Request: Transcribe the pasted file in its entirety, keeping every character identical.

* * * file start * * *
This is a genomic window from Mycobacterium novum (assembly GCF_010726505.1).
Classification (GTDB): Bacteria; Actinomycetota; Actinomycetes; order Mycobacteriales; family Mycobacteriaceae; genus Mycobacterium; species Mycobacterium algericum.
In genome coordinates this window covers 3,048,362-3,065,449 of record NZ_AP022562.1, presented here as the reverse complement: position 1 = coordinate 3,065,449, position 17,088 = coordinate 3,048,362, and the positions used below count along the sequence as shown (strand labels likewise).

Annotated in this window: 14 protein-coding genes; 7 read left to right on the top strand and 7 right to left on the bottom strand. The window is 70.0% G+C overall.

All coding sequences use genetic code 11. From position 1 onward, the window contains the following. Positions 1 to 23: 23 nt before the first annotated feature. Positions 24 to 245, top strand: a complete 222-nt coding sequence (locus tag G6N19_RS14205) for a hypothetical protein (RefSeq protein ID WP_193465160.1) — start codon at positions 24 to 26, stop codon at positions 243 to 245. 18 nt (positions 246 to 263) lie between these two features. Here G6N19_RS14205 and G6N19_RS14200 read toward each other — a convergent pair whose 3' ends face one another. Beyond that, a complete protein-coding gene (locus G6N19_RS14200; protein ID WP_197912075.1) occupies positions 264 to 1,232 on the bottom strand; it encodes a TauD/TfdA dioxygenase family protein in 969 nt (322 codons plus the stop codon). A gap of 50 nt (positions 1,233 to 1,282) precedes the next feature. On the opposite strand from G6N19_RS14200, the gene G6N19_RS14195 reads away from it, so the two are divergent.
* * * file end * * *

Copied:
This is a genomic window from Mycobacterium novum (assembly GCF_010726505.1).
Classification (GTDB): Bacteria; Actinomycetota; Actinomycetes; order Mycobacteriales; family Mycobacteriaceae; genus Mycobacterium; species Mycobacterium algericum.
In genome coordinates this window covers 3,048,362-3,065,449 of record NZ_AP022562.1, presented here as the reverse complement: position 1 = coordinate 3,065,449, position 17,088 = coordinate 3,048,362, and the positions used below count along the sequence as shown (strand labels likewise).

Annotated in this window: 14 protein-coding genes; 7 read left to right on the top strand and 7 right to left on the bottom strand. The window is 70.0% G+C overall.

All coding sequences use genetic code 11. From position 1 onward, the window contains the following. Positions 1 to 23: 23 nt before the first annotated feature. Positions 24 to 245, top strand: a complete 222-nt coding sequence (locus tag G6N19_RS14205) for a hypothetical protein (RefSeq protein ID WP_193465160.1) — start codon at positions 24 to 26, stop codon at positions 243 to 245. 18 nt (positions 246 to 263) lie between these two features. Here G6N19_RS14205 and G6N19_RS14200 read toward each other — a convergent pair whose 3' ends face one another. Beyond that, a complete protein-coding gene (locus G6N19_RS14200; protein ID WP_197912075.1) occupies positions 264 to 1,232 on the bottom strand; it encodes a TauD/TfdA dioxygenase family protein in 969 nt (322 codons plus the stop codon). A gap of 50 nt (positions 1,233 to 1,282) precedes the next feature. On the opposite strand from G6N19_RS14200, the gene G6N19_RS14195 reads away from it, so the two are divergent.